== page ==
The closure of all beaches along the South african Coast line to motor vehicle trafic has had some very nasty side effects, and caused many business along the entire South African Coastline to suffer incredible losses due to the absence of the recreational beach users from the local economies of coastal tourism destinations.
I will be writing about the Elephant Coast region, which is where I live and play, and others will be writing about their areas. I stopped writing about this problem, of lost economic opportunities caused by the 4X4 ban along the Elephant Coast of KZN South Africa for a while due to political pressure, but have since come to realise that this was a smoke screen, and that these politiicians really had a loud voice, but were unable to really do to much harm to my personal well being.
Since our President, Thabo Mbehki was fired for allegedly not following party policy, I have come to realise that we can make this thing of lost jobs and other economic opportunities into an important political issue, and use it during the electioneering campain that will be coming up to force all political parties to assist in fixing the problem, or loose votes.
This will be a brave step, and require many people to actively participate in highlighting their personal losses, and businesses highlighting their business stats and difficulties that they have had when asking their local municipality and other large role players such as DEAT (Department of Environmental Affairs and Tourism) IWPA (iSimangaliso Wetand Park Authority) and Umkhanyakude District Municipality for assistance with the substantial economic losses incurred when domestic tourism along the Elephant Coast collapsed due to the knock on effects of the so called 4×4 ban, or the closure of our beaches to motor vehicle traffic in terms of the NEMA (National Environmental Management Plan) and subsequent legislation.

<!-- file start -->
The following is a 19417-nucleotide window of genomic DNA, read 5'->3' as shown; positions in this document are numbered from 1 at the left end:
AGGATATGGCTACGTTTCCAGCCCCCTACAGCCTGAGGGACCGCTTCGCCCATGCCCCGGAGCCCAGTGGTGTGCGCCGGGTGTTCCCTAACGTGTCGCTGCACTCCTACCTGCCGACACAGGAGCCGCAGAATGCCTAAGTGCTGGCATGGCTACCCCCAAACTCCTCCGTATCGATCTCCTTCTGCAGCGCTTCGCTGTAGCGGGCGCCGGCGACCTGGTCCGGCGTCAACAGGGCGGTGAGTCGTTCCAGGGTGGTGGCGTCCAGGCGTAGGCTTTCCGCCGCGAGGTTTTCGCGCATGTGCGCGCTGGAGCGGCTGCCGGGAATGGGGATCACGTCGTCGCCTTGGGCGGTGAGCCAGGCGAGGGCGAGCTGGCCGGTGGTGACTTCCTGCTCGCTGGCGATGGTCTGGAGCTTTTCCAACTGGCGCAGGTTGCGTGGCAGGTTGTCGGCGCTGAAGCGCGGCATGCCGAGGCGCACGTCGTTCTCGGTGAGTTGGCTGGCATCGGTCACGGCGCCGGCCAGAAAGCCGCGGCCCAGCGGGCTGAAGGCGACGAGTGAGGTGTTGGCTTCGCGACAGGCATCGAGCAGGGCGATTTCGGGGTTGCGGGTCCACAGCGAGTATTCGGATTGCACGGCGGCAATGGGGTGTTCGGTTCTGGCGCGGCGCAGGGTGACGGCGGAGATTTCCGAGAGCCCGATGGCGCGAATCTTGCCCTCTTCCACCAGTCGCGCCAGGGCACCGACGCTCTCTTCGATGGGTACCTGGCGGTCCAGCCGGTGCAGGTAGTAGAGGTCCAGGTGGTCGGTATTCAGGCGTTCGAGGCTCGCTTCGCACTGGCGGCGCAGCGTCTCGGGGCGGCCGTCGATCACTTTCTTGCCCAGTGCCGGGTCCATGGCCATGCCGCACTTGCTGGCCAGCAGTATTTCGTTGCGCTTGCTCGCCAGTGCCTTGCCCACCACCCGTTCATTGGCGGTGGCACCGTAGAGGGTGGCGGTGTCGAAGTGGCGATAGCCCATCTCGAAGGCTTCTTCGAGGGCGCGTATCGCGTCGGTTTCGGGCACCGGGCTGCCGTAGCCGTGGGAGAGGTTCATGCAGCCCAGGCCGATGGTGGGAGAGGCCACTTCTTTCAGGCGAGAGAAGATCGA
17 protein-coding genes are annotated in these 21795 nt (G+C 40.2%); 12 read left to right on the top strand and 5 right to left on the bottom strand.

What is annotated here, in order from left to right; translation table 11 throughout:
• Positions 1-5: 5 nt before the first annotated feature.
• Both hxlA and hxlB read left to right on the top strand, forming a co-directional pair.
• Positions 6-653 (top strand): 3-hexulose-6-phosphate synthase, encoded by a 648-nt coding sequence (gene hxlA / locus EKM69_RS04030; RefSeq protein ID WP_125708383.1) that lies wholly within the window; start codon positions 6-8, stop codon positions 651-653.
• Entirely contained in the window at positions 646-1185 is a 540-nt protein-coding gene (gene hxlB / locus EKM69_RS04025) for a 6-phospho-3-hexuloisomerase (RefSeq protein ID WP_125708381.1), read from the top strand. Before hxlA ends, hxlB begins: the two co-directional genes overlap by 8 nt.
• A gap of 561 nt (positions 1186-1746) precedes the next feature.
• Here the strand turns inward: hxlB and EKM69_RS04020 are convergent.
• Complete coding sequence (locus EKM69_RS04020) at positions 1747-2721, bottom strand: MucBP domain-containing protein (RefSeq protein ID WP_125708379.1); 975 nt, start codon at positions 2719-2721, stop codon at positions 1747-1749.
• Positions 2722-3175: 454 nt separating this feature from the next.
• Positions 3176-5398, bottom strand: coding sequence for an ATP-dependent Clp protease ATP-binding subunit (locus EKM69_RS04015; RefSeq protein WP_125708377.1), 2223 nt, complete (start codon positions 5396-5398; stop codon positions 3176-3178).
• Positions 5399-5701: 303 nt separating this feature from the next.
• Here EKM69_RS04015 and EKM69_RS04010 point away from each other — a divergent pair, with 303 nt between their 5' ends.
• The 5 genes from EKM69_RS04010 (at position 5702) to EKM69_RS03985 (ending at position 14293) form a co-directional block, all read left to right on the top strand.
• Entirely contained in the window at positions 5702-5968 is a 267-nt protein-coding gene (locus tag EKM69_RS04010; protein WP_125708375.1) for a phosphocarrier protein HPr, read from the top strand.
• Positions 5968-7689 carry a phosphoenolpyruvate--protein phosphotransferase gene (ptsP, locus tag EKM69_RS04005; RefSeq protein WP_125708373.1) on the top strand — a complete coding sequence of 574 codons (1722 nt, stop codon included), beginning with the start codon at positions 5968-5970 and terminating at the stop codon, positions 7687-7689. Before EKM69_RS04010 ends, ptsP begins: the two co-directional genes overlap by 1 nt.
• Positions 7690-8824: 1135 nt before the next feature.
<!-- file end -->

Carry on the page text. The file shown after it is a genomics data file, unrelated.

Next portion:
I will be using this platform to launch an association called the Association of Recreational beach users, which will eventually become a NON profit based organistaion looking after the interests of all recreational beach users. I tried this before, but from a different perspective, and due to the lack of financial assistance failed miserably.
Many people know that I am passionate about opposing the 4×4 Ban and that I want this legislation looked at and revised to make it more people friendly and less restrictive on our local tourism industry. A large number of these people still want access to the Coastal recreational resources along the Elephant Coast, and in the iSimangaliso Wetland Park, with many asking me what’s going on, as I talk about this issue excessively, and they feel I am an AUTHORITY on the 4×4 ban.
This Blog will be used as base from which many other activities will be launched, in conjunction with many other online promotional and social networking structures. I will be linking to previous writings and placing my correspondence with others online at various locations. I will be soliciting help from every conceivable corner then a few others as well, to ensure that the 4×4 ban, or the closure of our coastal recreational beach use areas to motor vehicle traffic gets the political attention that it needs to fix our very serious economic crisis caused bt the absence of the domestic tourist to the many Elephant Coast tourism destinations inclusing but not limited to
- Lake St. Lucia
- St. Lucia Estuary
- Cape Vidal
- Sodwana Bay
- Cape St. Lucia Light house
- Richards bay Beaches
Please book mark this space and come back within a week mor 2 and see my progress.
If you have any ideas on how to go about this public awareness and political campain please write a comment, and we will try to use your idea in our thinking.
Do not be afraid!!!!!!!
voice your opinion and help us to solve this social problem, that has cost the Elephant Coast BILLIONS OF RANDS IN LOST TOURISM INCOME.
Filed under: 4x4 ban, local economy, Uncategorized | Tagged: 4x4 ban, Add new tag, Capevidal, Elephant Coast, IWPA (iSimangaliso Wetland Park Authority), local economy, Mapelane, St. Lucia | 4 Comments »